Thus, in the 2022 National Defense Strategy, the People’s Republic of China (PRC) is deemed the “pacing challenge” for the U.S. military. As Secretary of Defense Lloyd Austin says in the preface, “The PRC remains our most consequential strategic competitor for the coming decades. I have reached this conclusion based on the PRC’s increasingly coercive actions to reshape the Indo-Pacific region and the international system to fit its authoritarian preferences, alongside a keen awareness of the PRC’s clearly stated intentions and the rapid modernization and expansion of its military. As President Biden’s National Security Strategy notes, the PRC is ‘the only country with both the intent to reshape the international order, and, increasingly, the economic, diplomatic, military, and technological power to do so.’”

And what does this document say about climate change? In the section entitled “Security Environment,” it’s listed as the last of seven threats (the PRC being No. 1). “(C)hanges in global climate and other dangerous transboundary threats are already transforming the context in which the department operates. Increasing temperatures, changing precipitation patterns, rising sea levels, and more frequent extreme weather conditions will affect basing and access while degrading readiness, installations, and capabilities.” In other words, climate change is a problem for the military, not that the military is part of the problem of climate change. 

In “Pentagon Fuel Use, Climate Change, and the Costs of War,” Neta C. Crawford, co-director of the Costs of War Project at Brown University, calculated that between 2001 and 2017, the U.S. military emitted 1.2 billion metric tons of greenhouse gases. As General David Petraeus said in 2011, “Energy is the lifeblood of our warfighting capabilities.”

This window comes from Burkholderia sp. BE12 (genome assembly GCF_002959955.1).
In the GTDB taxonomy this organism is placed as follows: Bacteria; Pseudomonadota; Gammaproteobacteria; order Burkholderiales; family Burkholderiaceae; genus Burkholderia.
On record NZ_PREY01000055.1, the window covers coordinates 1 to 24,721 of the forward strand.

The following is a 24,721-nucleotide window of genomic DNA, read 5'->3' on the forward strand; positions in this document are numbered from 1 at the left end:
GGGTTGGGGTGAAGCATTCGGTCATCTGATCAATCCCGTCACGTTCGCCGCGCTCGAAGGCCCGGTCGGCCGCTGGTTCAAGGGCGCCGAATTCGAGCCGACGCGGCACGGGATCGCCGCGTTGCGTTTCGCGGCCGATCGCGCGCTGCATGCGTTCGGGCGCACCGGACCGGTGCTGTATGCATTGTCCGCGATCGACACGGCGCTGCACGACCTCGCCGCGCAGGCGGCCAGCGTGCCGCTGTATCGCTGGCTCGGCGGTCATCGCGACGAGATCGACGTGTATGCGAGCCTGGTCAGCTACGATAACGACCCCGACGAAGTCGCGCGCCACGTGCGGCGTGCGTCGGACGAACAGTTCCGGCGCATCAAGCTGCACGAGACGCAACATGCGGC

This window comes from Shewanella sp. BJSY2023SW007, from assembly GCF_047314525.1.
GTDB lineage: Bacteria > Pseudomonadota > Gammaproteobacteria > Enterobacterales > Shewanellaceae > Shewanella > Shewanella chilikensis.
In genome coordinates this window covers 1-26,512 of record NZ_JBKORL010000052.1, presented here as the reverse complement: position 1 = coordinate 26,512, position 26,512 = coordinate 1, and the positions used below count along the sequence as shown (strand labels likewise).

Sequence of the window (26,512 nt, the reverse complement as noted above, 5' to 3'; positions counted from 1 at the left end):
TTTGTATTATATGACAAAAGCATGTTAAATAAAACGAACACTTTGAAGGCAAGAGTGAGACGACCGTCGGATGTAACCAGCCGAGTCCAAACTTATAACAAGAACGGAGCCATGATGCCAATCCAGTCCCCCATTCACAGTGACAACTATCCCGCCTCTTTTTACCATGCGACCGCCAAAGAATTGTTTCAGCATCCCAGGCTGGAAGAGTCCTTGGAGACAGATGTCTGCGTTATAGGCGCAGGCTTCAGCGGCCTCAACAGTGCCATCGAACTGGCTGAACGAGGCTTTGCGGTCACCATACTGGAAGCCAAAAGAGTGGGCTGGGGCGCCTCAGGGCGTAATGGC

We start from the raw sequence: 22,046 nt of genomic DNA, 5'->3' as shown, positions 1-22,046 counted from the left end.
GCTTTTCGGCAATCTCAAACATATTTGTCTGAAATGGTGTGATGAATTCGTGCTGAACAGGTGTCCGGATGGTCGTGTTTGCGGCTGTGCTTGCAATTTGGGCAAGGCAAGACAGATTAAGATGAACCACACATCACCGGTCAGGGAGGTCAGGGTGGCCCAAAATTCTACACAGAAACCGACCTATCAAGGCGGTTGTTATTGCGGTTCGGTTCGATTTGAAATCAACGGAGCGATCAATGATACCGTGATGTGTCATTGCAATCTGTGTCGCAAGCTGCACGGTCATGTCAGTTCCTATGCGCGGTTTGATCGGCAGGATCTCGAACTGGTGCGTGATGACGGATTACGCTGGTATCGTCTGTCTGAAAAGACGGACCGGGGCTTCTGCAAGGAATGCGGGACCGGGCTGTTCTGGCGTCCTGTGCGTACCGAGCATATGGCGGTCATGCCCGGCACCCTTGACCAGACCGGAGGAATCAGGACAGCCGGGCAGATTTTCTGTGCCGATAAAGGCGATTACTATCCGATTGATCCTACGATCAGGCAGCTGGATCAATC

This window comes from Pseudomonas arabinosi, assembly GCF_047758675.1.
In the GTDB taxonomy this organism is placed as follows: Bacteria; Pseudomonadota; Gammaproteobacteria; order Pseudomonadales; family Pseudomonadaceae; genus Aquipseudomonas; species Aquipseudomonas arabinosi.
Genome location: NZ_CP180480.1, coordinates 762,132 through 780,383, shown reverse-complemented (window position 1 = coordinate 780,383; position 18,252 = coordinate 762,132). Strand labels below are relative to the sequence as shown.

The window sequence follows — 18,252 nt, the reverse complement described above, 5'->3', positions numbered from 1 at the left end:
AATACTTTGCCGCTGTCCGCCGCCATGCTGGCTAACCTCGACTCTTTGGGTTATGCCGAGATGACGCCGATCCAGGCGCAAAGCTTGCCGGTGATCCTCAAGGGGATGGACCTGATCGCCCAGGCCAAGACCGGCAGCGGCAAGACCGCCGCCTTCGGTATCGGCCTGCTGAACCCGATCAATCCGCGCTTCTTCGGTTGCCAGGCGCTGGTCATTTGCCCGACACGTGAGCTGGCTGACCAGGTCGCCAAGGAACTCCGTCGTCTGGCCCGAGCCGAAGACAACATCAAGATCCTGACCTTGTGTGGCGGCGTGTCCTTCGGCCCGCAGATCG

Distressing as military pollution may be—and emissions are only one way our armed forces degrade the environment—it’s not the main point. The main point is that the U.S. public and its leaders long ago began to think of national security exclusively in military terms, and the military-industrial complex has made sure that we never seriously rethink that assumption.

The U.S. has a huge military presence in the Far East because we have regarded much of the Asian Pacific Rim as part of our domain since World War II ended. That China, which exists there, wishes to challenge the U.S. Navy in the waters off its coast is neither surprising nor evidence of the dream of building a military empire to rival ours. Xi Jinping may have such an ambition, but long before he could realize it, the strength of both nations will have been drained by an enemy more powerful than both.

Herbert Rothschild is an unpaid Ashland.news board member. Opinions expressed in columns represent the author’s views and may or may not reflect those of Ashland.news. Email Rothschild at herbertrothschild6839@gmail.com.

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Bert Etling

Bert Etling

Bert Etling is the executive editor of Ashland.news. Email him at betling@ashland.news.